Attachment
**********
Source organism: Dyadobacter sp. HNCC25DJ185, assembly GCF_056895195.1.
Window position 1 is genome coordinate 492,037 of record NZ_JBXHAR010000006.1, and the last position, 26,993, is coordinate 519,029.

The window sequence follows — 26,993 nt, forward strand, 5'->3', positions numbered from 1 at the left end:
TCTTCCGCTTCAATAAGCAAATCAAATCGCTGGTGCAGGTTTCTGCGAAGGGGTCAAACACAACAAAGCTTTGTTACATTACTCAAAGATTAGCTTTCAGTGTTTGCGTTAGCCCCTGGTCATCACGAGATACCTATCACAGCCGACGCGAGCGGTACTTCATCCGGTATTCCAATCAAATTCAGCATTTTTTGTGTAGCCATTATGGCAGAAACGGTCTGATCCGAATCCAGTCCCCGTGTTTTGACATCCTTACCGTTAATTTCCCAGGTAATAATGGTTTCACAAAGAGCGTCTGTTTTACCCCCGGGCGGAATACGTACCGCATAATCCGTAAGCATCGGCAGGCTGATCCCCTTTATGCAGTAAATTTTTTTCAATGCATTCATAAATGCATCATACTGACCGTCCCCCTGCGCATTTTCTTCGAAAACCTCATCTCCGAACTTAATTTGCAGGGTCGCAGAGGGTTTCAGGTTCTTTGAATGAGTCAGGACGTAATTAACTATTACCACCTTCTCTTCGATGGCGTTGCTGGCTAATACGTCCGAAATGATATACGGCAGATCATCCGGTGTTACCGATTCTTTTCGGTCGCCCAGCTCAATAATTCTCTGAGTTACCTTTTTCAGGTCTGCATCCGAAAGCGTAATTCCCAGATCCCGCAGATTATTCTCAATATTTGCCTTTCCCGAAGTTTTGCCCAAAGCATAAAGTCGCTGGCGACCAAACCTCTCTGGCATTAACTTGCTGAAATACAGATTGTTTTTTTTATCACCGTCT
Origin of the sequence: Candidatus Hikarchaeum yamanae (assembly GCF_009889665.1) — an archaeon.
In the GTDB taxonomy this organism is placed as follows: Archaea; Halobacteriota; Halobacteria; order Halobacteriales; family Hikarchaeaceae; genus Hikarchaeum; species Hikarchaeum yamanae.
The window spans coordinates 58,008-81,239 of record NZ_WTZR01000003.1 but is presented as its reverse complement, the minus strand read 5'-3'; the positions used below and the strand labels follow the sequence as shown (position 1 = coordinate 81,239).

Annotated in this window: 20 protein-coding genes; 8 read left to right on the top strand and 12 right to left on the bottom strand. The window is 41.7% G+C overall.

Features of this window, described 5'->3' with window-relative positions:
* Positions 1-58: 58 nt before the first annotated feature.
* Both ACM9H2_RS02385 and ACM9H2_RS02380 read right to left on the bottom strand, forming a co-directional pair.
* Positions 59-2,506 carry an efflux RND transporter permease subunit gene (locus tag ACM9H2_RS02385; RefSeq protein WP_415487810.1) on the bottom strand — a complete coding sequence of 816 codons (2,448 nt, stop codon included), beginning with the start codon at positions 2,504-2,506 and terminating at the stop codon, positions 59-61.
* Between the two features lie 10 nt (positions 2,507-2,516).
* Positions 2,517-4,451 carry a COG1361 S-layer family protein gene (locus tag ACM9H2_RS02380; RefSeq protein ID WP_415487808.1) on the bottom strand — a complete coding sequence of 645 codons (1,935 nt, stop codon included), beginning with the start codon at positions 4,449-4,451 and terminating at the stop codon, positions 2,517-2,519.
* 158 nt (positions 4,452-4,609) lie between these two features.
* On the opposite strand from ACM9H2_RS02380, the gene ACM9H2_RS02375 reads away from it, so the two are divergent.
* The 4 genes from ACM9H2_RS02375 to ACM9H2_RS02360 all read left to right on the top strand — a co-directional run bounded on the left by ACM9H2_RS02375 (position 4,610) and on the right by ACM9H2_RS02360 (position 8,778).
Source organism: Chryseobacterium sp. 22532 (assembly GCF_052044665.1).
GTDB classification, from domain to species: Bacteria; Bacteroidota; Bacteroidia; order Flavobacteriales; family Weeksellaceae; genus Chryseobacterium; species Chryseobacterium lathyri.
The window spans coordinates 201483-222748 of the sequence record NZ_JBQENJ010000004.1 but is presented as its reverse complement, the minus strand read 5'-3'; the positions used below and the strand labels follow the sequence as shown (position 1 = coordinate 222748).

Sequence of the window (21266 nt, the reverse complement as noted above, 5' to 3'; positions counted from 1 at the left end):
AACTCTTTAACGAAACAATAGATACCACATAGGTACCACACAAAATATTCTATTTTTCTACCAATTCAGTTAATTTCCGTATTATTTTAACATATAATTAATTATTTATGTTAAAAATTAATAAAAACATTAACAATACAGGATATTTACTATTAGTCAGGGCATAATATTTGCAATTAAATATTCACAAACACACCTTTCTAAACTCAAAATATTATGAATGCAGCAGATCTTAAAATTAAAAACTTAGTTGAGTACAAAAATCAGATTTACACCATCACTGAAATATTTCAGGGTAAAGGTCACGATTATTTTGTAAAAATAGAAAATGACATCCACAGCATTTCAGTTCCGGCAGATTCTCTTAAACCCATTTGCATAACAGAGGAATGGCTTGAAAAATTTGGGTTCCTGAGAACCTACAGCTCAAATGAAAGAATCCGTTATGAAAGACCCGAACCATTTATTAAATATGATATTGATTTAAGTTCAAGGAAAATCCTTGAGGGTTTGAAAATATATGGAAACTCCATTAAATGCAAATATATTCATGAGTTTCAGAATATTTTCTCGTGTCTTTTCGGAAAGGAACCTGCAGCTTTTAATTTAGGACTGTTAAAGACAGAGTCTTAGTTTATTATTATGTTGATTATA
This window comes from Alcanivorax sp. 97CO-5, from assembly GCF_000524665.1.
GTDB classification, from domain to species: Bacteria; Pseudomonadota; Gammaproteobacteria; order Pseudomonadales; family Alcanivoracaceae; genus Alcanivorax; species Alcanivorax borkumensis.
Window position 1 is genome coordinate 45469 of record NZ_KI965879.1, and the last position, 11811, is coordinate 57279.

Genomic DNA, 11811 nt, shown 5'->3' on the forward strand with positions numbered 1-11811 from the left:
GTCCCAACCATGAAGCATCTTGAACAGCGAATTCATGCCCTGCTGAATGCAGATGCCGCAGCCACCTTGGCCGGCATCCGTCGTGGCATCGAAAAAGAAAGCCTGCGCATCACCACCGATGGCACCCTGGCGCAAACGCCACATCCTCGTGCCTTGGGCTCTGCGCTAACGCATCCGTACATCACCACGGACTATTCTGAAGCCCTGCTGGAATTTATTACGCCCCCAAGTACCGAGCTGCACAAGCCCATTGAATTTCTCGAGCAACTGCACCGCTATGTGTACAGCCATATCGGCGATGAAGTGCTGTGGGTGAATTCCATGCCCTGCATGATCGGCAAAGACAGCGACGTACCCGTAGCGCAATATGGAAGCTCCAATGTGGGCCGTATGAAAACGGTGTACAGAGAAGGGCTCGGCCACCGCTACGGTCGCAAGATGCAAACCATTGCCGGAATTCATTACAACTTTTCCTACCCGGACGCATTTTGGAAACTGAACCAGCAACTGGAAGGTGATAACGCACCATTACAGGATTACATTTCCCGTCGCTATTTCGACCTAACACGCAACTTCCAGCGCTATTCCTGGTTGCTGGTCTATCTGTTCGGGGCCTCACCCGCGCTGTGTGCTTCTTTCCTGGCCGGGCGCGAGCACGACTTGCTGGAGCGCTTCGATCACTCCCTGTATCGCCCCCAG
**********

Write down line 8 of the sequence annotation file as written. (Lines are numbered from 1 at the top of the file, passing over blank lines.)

Annotated in this window: 20 protein-coding genes; 8 read left to right on the top strand and 12 right to left on the bottom strand. The window is 41.7% G+C overall.